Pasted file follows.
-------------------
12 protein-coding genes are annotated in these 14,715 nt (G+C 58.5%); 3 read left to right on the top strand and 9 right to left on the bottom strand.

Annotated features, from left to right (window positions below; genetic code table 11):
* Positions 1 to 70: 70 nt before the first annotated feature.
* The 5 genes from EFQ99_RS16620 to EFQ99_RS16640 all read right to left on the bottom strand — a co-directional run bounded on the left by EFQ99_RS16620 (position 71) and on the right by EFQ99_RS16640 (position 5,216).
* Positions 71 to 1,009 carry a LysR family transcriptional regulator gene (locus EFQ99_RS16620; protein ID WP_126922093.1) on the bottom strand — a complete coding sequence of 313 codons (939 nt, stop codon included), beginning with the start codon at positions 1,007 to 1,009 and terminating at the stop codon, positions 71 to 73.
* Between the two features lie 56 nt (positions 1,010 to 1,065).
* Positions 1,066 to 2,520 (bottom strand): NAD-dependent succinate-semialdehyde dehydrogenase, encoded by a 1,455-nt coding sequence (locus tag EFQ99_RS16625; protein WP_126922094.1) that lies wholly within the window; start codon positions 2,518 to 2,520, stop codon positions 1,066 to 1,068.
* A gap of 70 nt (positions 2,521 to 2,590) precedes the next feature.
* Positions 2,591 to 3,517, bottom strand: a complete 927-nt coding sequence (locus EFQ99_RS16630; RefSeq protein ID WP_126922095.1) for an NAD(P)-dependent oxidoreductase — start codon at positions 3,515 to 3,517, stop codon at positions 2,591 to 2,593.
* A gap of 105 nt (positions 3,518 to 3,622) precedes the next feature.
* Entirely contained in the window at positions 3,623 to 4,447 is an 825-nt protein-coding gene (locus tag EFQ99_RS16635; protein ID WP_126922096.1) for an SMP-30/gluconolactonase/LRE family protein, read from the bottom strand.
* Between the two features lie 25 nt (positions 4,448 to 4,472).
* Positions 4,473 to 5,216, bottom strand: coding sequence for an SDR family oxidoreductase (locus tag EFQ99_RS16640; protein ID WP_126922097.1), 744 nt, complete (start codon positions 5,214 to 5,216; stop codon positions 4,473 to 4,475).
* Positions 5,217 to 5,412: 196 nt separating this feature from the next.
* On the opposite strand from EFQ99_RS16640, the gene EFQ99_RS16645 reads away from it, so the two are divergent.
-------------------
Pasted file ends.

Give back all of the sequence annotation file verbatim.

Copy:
12 protein-coding genes are annotated in these 14,715 nt (G+C 58.5%); 3 read left to right on the top strand and 9 right to left on the bottom strand.

Annotated features, from left to right (window positions below; genetic code table 11):
* Positions 1 to 70: 70 nt before the first annotated feature.
* The 5 genes from EFQ99_RS16620 to EFQ99_RS16640 all read right to left on the bottom strand — a co-directional run bounded on the left by EFQ99_RS16620 (position 71) and on the right by EFQ99_RS16640 (position 5,216).
* Positions 71 to 1,009 carry a LysR family transcriptional regulator gene (locus EFQ99_RS16620; protein ID WP_126922093.1) on the bottom strand — a complete coding sequence of 313 codons (939 nt, stop codon included), beginning with the start codon at positions 1,007 to 1,009 and terminating at the stop codon, positions 71 to 73.
* Between the two features lie 56 nt (positions 1,010 to 1,065).
* Positions 1,066 to 2,520 (bottom strand): NAD-dependent succinate-semialdehyde dehydrogenase, encoded by a 1,455-nt coding sequence (locus tag EFQ99_RS16625; protein WP_126922094.1) that lies wholly within the window; start codon positions 2,518 to 2,520, stop codon positions 1,066 to 1,068.
* A gap of 70 nt (positions 2,521 to 2,590) precedes the next feature.
* Positions 2,591 to 3,517, bottom strand: a complete 927-nt coding sequence (locus EFQ99_RS16630; RefSeq protein ID WP_126922095.1) for an NAD(P)-dependent oxidoreductase — start codon at positions 3,515 to 3,517, stop codon at positions 2,591 to 2,593.
* A gap of 105 nt (positions 3,518 to 3,622) precedes the next feature.
* Entirely contained in the window at positions 3,623 to 4,447 is an 825-nt protein-coding gene (locus tag EFQ99_RS16635; protein ID WP_126922096.1) for an SMP-30/gluconolactonase/LRE family protein, read from the bottom strand.
* Between the two features lie 25 nt (positions 4,448 to 4,472).
* Positions 4,473 to 5,216, bottom strand: coding sequence for an SDR family oxidoreductase (locus tag EFQ99_RS16640; protein ID WP_126922097.1), 744 nt, complete (start codon positions 5,214 to 5,216; stop codon positions 4,473 to 4,475).
* Positions 5,217 to 5,412: 196 nt separating this feature from the next.
* On the opposite strand from EFQ99_RS16640, the gene EFQ99_RS16645 reads away from it, so the two are divergent.